# Float to int transformations drive me crazy

#1

Tryed avoiding the int->str dirty tricks, but float to int transformations drive me crazy.

``````from math import floor
def digit_sum(n):
a=n
total=0
while a>9:
a=float(a)/10
total+=(a-floor(a))*10
a=floor(a)
total+=a
return total``````

Depending on the place I try to convert total variable from float to int the difference may get up to 2 if test against n=434

How to wite digit_sum?
#2

The accuracy question is still a question, but i found a much easier solution:

``````from math import floor
def digit_sum(n):
a=n
total=0
while a>9:
total+=(a-a//10*10)
a=a//10
total+=a
return total``````

Anyway, how do you manage such cases when converting float to int?

#3

``````>>> digit_sum(434)
10.999999999999984
>>>``````

This is telling us something.

#4

Consider:

Since n is a value we can destroy it in the function, which means no need for `a`.

``````    total = 0
while n > 0:
total += n % 10
n //= 10
return total``````

Let's compare notes...

``n % 10``

is the equivalent of

``(a - a // 10 * 10)``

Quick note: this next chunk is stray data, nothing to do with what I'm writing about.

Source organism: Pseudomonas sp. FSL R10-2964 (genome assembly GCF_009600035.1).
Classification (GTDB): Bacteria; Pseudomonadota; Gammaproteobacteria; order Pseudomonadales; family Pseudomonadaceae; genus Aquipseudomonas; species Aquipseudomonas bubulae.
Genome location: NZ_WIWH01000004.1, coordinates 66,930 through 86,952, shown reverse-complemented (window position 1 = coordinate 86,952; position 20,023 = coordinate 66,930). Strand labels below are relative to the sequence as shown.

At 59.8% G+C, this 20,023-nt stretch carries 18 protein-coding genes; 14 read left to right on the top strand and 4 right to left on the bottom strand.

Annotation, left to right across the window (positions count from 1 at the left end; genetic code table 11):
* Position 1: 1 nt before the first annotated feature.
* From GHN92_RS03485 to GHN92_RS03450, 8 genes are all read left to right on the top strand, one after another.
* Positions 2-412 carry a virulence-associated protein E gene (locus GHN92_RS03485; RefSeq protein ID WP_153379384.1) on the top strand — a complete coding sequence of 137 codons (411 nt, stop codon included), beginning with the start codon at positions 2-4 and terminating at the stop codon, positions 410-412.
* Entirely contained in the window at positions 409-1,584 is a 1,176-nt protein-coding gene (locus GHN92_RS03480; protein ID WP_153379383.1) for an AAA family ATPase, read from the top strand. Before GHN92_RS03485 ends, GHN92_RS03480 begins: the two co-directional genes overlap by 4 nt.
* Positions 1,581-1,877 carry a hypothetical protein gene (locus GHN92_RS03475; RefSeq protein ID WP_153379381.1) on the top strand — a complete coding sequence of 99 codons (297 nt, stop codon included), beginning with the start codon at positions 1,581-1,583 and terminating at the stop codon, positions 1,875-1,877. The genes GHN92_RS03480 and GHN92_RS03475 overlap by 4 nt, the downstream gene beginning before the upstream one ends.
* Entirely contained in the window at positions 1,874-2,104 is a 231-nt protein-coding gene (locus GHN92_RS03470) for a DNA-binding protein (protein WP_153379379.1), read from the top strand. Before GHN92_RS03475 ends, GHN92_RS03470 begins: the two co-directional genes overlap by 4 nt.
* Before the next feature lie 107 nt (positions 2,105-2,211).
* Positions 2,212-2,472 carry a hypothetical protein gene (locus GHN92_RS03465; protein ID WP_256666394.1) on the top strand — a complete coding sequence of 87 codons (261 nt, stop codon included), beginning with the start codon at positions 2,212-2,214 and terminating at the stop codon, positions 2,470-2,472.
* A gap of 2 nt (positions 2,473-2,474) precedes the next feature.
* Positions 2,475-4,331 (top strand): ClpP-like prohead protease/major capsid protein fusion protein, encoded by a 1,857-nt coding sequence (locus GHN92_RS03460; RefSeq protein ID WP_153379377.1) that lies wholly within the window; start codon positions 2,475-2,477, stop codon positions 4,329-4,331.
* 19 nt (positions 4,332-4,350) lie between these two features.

though in a roundabout way.

Consider:

``````>>> 434 % 10
4
>>> 43 % 10
3
>>> 4 % 10
4``````

``````434 - 434 // 10 * 10  => 434 - 43 * 10  => 4
43 - 43 // 10 * 10    => 43 - 4 * 10    => 3
4 - 4 // 10 * 10      => 4 - 0 * 10     => 4``````

The earlier example had a float result when we wanted an integer. That suggests we need to cast the return value as int.

``return int(total)``

But that would be 10, not 11. This suggests the need for some rounding in the intermediate float results.

``total += round((a - floor(a)) * 10, 0)``

Now we get the expected result:

``````>>> digit_sum(434)
11
>>>``````

#5

just takes practice

#6

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